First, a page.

The Steel Industry, 1939-1959: A Study in Competition and Planning

By Duncan Burn | Go to book overview

Chapter III
FROM PEACE TO PLENTY:
A CHRONICLE
1945-1959

The wartime interlude from the concerted pursuit of the I.D.A.C.-Steel Federation policies for the orderly collective development of steelmaking under supervision came to an end, as the last chapter has shown, before the end of the war. The war organisation, the Control, had evolved ingenious elaborations of pre-war devices which could be applied in peacetime to continue to stabilise relatively low prices, and it had planned wartime capital development. From the end of 1943 preparations were made by the Federation for planned developments for peace, and a start was made on the work and indeed in some of the works.

In sharp contrast the interlude from competition which the war brought did not come quickly to an end. It could be foreseen that the post-war period would begin as a sellers market, but it had been visualised that there would be a day of reckoning, not long to be deferred, when British steel would have to meet either American or Continental competition, and many had supposed that the low United States prices of the war years would then be a menace to exports from Britain both of steel and of goods made of steel, unless productivity and efficiency in the British industry were rapidly increased. Such was the picture continually painted, even by steelmakers, to stress the urgency of thorough rehabilitation of British steelmaking. But the day of reckoning had not come in the form visualised even by 1958.

The year 1958 saw the third and most serious setback since the war in consumption of steel in the 'West'. The first came in 1949, the second in 1953-54. On the first two occasions steel output in Britain and steel exports from Britain continued to

-129-

Notes for this page

Add a new note
If you are trying to select text to create highlights or citations, remember that you must now click or tap on the first word, and then click or tap on the last word.
One moment ...
Default project is now your active project.
Project items

Items saved from this book

This book has been saved
Highlights (0)
Some of your highlights are legacy items.

Highlights saved before July 30, 2012 will not be displayed on their respective source pages.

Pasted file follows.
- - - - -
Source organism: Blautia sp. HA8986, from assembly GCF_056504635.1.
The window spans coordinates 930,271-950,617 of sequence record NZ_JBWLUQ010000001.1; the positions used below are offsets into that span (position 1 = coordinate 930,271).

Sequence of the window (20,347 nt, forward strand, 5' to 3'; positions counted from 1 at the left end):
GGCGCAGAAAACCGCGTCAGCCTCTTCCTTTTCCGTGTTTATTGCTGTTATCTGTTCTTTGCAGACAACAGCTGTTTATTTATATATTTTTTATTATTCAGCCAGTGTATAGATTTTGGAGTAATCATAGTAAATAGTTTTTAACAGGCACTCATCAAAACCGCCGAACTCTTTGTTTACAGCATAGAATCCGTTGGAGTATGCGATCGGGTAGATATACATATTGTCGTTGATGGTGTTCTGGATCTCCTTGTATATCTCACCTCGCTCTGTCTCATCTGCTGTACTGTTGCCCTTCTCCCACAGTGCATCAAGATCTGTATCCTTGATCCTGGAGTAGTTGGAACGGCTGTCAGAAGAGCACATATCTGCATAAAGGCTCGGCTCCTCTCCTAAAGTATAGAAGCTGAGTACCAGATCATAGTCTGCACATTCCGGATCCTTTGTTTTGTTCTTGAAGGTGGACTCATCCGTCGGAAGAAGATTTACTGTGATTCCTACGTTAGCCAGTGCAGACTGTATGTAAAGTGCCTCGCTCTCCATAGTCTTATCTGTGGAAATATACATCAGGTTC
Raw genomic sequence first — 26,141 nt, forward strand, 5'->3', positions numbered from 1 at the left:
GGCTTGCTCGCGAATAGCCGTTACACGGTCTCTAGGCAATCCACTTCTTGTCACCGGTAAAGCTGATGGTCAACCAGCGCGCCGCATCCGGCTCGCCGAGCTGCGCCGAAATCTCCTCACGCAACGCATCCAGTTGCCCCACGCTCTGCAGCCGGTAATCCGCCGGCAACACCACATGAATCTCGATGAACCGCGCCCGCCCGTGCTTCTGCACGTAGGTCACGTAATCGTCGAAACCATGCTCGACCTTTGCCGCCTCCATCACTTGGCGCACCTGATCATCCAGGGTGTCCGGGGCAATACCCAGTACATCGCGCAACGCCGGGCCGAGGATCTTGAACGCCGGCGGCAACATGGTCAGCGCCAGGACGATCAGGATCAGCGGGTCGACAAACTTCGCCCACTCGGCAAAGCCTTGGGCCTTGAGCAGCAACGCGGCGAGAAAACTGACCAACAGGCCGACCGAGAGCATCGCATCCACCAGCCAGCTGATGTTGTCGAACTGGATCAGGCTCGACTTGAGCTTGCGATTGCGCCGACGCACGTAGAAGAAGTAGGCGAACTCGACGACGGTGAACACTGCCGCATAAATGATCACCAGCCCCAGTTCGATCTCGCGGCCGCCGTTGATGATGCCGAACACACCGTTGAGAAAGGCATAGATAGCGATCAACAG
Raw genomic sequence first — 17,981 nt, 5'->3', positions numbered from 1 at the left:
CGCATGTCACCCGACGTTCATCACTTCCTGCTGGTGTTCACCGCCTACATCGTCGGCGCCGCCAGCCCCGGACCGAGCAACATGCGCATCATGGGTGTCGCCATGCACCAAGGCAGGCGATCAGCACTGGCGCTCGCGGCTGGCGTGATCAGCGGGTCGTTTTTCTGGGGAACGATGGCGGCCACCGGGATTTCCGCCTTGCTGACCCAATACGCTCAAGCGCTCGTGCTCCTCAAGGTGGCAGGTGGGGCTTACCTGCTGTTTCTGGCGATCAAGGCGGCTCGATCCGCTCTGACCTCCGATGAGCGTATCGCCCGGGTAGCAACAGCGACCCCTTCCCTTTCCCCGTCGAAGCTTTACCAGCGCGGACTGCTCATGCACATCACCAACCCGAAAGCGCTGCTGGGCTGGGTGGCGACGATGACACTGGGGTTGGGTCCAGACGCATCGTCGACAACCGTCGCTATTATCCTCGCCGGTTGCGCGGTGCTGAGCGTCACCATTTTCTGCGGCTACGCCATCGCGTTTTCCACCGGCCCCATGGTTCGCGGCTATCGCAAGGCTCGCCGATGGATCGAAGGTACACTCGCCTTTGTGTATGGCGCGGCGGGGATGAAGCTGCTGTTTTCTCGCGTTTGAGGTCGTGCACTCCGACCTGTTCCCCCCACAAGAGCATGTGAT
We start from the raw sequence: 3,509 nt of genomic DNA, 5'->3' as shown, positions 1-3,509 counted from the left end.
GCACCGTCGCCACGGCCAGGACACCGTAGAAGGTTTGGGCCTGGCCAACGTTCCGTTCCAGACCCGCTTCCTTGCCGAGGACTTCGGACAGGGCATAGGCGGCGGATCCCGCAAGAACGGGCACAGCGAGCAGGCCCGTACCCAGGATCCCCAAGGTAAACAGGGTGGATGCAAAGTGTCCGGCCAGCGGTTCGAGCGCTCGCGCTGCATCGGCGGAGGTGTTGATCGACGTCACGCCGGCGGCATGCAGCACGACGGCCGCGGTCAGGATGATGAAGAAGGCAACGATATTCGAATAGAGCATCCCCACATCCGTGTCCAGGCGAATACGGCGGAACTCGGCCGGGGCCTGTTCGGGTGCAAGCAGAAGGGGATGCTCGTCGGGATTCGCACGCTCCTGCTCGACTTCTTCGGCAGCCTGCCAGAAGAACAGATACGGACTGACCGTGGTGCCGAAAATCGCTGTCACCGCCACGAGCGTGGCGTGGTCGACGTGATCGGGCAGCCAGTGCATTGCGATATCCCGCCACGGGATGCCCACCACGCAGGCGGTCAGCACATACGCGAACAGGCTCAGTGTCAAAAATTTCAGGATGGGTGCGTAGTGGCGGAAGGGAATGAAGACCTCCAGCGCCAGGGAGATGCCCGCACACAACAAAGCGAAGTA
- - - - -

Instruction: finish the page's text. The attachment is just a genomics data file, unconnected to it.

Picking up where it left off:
You can easily re-create the highlights by opening the book page or article, selecting the text, and clicking “Highlight.”

Citations (0)
Some of your citations are legacy items.

Any citation created before July 30, 2012 will labeled as a “Cited page.” New citations will be saved as cited passages, pages or articles.

We also added the ability to view new citations from your projects or the book or article where you created them.

Notes (0)
Bookmarks (0)

You have no saved items from this book

Project items include:
  • Saved book/article
  • Highlights
  • Quotes/citations
  • Notes
  • Bookmarks
Notes
Cite this page

Cited page

Style
Citations are available only to our active members.
Buy instant access to cite pages or passages in MLA, APA and Chicago citation styles.

(Einhorn, 1992, p. 25)

(Einhorn 25)

1. Lois J. Einhorn, Abraham Lincoln, the Orator: Penetrating the Lincoln Legend (Westport, CT: Greenwood Press, 1992), 25, http://www.questia.com/read/27419298.

Cited page

Bookmark this page
The Steel Industry, 1939-1959: A Study in Competition and Planning
Table of contents

Table of contents

Settings

Settings

Typeface
Text size Smaller Larger Reset View mode
Search within

Search within this book

Look up

Look up a word

  • Dictionary
  • Thesaurus
Please submit a word or phrase above.
Print this page

Print this page

Why can't I print more than one page at a time?

Help
Full screen
/ 728

matching results for page

    Questia reader help

    How to highlight and cite specific passages

    1. Click or tap the first word you want to select.
    2. Click or tap the last word you want to select, and you’ll see everything in between get selected.
    3. You’ll then get a menu of options like creating a highlight or a citation from that passage of text.

    OK, got it!

    Cited passage

    Style
    Citations are available only to our active members.
    Buy instant access to cite pages or passages in MLA, APA and Chicago citation styles.

    "Portraying himself as an honest, ordinary person helped Lincoln identify with his audiences." (Einhorn, 1992, p. 25).

    "Portraying himself as an honest, ordinary person helped Lincoln identify with his audiences." (Einhorn 25)

    "Portraying himself as an honest, ordinary person helped Lincoln identify with his audiences."1

    1. Lois J. Einhorn, Abraham Lincoln, the Orator: Penetrating the Lincoln Legend (Westport, CT: Greenwood Press, 1992), 25, http://www.questia.com/read/27419298.

    Cited passage

    Thanks for trying Questia!

    Please continue trying out our research tools, but please note, full functionality is available only to our active members.

    Your work will be lost once you leave this Web page.

    Buy instant access to save your work.

    Already a member? Log in now.

    Author Advanced search

    Oops!

    An unknown error has occurred. Please click the button below to reload the page. If the problem persists, please try again in a little while.